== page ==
Observe, record, tabulate, communicate. Use your five senses….Learn to see, learn to hear, learn to feel, learn to smell, and know that by practice alone you can become expert. Medicine is learned by the bedside and not in the classroom. Let not your conceptions of disease come from words heard in the lecture room or read from the book. See, and then reason and compare and control. But see first. – Sir William Osler
Medicine & Society— our “how to act like a doctor” class— feels as though we are playing doctor much of the time. We all have stethoscopes, but we don’t really know what we are listening for with patients yet. We awkwardly poke and prod each other and standardized patients, without really knowing what we’re feeling. Inspect, auscultate, percuss, and palpate – these are the four main steps we’ve learned so far for the physical exam. I feel that sometimes we are so preoccupied with the auscultation, percussion, and palpation (things that we are anxious about performing correctly or at least in the correct locations) that we forget the first step—inspect.
What can you tell from just looking at a patient? Any rashes, abnormal skin tones, skin lesions or growths? Asymmetry, suspicious cuts or bruising? What can you tell from the patient’s position? Does the patient appear tired, uncomfortable or fidgety? What story is the patient telling you just from their physical presence?
I cannot speak for other medical schools, but I can say that I am thankful that I am at a medical school that has a class that takes the time to teach first-year students the art of taking a complete history and conducting a physical exam – techniques that sometimes seem to be forgotten in the fast-paced and highly-technological American healthcare system of today. I am also thankful that we have the opportunity to practice these ancient skills on standardized patients who have been trained to act as patients and are used to medical students fumbling about awkwardly, instead of actual patients at the hospital or local clinic. Of course, one day soon, we will all hopefully be confident in what we are looking, listening, tapping, and feeling for on patients. But until that day, I am grateful for the opportunity to become acquainted with this tradition that, once learned, can be taken anywhere in the world. No million-dollar machines or tests necessary—just me and my stethoscope. And sometimes, this tradition transcends its diagnostic purpose.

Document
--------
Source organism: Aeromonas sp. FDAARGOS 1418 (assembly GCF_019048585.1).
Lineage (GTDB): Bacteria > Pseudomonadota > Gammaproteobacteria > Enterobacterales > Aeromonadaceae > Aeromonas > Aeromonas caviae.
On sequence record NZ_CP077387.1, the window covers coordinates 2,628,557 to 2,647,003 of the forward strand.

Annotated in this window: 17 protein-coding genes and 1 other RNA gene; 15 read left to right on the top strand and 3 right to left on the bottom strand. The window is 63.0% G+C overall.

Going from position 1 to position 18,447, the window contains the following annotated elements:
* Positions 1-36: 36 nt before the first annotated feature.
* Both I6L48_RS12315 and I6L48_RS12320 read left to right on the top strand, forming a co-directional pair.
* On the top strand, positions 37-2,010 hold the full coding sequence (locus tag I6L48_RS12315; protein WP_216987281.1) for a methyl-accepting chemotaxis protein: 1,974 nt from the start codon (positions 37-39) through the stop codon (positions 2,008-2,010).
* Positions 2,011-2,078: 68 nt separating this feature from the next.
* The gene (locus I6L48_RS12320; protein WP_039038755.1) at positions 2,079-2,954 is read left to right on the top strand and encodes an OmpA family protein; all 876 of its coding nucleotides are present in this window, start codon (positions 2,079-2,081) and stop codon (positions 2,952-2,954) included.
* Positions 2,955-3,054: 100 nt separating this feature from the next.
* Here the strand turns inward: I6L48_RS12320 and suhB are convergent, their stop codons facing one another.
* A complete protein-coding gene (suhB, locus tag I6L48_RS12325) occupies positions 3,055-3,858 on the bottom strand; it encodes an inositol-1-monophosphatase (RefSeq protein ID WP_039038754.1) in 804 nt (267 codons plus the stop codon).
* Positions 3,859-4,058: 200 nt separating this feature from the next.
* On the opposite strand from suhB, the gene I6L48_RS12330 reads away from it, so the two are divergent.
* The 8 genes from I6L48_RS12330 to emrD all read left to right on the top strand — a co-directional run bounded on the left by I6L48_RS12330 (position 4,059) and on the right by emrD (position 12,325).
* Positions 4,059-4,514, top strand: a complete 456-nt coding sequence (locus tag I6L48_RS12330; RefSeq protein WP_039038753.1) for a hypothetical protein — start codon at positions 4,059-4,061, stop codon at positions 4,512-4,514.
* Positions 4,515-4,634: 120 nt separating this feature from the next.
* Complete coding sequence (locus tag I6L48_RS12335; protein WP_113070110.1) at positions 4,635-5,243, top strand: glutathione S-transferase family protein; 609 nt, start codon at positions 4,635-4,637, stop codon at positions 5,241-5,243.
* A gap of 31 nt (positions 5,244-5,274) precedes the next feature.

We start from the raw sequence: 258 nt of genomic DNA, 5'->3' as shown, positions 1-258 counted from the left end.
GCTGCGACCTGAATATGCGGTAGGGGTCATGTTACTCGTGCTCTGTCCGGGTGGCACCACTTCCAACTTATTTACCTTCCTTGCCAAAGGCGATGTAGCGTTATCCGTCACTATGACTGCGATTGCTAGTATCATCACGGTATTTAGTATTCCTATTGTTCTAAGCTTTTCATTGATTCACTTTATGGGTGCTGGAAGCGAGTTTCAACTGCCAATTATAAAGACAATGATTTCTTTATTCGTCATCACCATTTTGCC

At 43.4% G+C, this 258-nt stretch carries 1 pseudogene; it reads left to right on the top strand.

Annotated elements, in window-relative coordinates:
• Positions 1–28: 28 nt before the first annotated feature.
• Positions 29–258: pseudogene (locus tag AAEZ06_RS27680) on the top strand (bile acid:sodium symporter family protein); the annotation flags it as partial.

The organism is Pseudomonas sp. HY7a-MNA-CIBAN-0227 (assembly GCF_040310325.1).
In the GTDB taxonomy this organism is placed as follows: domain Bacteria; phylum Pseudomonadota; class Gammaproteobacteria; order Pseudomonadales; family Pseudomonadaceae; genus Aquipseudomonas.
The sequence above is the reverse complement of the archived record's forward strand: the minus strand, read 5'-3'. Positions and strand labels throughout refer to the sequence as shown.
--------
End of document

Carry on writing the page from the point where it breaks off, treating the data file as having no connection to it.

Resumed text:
As Abraham Verghese so eloquently writes, “It was like an offering. To preside over the bed of a dying man in his last few hours. I listen, I thump, I don’t even know what I’m listening for. But doing it says: ‘I will never leave you. I will not let you die in pain or alone.’ There’s not a test you can offer that does that.”
Inspiration for this article: http://www.nytimes.com/2010/10/12/health/12profile.html?pagewanted=all&_r=0
I am originally from Beaufort, South Carolina, and graduated from New York University with my B.A. in Psychology in 2009. Unsure of exactly what I wanted to do with my life, I was fortunate to have the opportunity to work, travel, and volunteer for two years while discovering my desire to become a physician. I lived in Alaska, Belgium, Australia, and Thailand before beginning a one-year post-baccalaureate pre-medical program at Bryn Mawr College in 2011. I spent the past year in Berkeley, California, working for the University of California San Francisco as the analyst for the Division of Hospital Medicine at San Francisco General Hospital, the safety-net hospital for the city of San Francisco. My interests include integrative medicine, global and community health, narrative medicine, and working with underserved populations. Other interests include hiking, yoga, and exploring Greenville and the surrounding areas with my husband. I’m thrilled to be back in my home state and to become a member of the second class at USC School of Medicine Greenville. I look forward to sharing my journey into medical school with you!
Copyright 2014 USC School of Medicine Greenville